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Bird flu case forces killing of 5.3 million chickens in Iowa

  • ASSOCIATED PRESS
                                Cage-free chickens walked in a fenced pasture, in October 2015, at an organic farm near Waukon, Iowa. The confirmation of bird flu at another Iowa egg-laying farm will force the killing of more than 5 million chickens, officials said today.

    ASSOCIATED PRESS

    Cage-free chickens walked in a fenced pasture, in October 2015, at an organic farm near Waukon, Iowa. The confirmation of bird flu at another Iowa egg-laying farm will force the killing of more than 5 million chickens, officials said today.

DES MOINES, Iowa >> The confirmation of bird flu at another Iowa egg-laying farm will force the killing of more than 5 million chickens, state officials said today.

It’s the second confirmed case of avian influenza in Buena Vista County, about 160 miles northwest of Des Moines, but the latest outbreak is at an operation with 5.3 million chickens. The earlier case was at a farm with about 50,000 turkeys.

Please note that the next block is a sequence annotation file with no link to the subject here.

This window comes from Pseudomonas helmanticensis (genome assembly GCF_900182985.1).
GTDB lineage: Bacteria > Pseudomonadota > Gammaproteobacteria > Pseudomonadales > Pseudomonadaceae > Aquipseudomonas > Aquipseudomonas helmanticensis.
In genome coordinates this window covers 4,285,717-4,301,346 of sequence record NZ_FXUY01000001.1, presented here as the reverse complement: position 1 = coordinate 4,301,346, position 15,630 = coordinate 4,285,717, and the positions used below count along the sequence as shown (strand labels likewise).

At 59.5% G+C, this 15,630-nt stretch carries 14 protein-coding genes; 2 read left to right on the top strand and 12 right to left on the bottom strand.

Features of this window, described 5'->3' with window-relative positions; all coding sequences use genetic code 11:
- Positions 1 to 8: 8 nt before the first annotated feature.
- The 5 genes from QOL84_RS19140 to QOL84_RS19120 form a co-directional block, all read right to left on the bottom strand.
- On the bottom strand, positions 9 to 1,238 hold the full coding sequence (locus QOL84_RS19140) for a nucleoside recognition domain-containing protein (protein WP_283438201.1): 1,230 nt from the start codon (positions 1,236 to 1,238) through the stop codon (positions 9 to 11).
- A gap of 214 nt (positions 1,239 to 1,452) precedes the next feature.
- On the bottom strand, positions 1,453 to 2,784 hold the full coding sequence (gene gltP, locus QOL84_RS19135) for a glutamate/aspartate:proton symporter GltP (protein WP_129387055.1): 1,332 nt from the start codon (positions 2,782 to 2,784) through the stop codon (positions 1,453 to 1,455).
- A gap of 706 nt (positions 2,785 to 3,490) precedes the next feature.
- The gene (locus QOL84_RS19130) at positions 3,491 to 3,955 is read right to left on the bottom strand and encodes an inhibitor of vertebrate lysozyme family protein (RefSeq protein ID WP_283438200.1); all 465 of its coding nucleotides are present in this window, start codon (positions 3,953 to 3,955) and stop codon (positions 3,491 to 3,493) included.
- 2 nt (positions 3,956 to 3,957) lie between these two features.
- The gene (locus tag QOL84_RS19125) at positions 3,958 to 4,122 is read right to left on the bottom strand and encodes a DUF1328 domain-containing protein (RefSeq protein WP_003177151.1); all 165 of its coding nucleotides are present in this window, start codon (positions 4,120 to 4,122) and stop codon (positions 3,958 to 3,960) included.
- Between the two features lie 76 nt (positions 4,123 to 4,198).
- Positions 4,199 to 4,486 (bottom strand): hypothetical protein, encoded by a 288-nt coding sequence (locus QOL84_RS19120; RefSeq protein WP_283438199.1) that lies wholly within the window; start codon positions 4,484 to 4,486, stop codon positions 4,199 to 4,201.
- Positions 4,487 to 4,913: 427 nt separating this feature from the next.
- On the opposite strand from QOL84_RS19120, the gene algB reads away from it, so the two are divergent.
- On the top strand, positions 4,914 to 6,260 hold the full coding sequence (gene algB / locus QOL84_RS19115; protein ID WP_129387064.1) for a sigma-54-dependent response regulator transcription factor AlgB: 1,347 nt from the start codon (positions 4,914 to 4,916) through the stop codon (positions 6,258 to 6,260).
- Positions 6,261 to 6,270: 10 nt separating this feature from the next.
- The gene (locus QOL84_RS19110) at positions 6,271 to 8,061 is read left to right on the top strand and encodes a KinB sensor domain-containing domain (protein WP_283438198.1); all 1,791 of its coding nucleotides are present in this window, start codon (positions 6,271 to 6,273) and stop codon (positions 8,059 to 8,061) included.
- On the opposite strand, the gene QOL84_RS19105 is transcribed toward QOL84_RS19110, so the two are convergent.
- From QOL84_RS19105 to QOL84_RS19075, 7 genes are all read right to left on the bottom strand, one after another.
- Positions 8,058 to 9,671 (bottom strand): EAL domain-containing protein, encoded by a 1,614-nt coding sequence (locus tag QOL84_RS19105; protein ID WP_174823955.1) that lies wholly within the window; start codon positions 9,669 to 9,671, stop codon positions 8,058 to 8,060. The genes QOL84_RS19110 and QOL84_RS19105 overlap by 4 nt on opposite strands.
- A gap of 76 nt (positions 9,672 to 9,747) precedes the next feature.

The latest case confirmed by the state Department of Agriculture means nearly 12.6 million chickens and turkeys in at least eight states have been killed or will be destroyed soon.

Spread of the disease is largely blamed on the droppings or nasal discharge of infected wild birds, such as ducks and geese, which can contaminate dust and soil. Infected wild birds have been found in at least 24 states, and the virus has been circulating in migrating waterfowl in Europe and Asia for nearly a year.

The first Iowa case was identified on March 1 in a backyard flock of 42 ducks and geese in Pottawattamie County in western Iowa. Another egg-laying chicken farm with nearly 916,000 birds was reported with the virus on March 10 in Taylor County in southwest Iowa.

The Centers for Disease Control and Prevention said the cases in birds do not present an immediate public health concern. No human cases of the avian influenza virus have been detected in the United States. It remains safe to eat poultry products. Cooking of poultry and eggs to an internal temperature of 165 ˚F kills bacteria and viruses.

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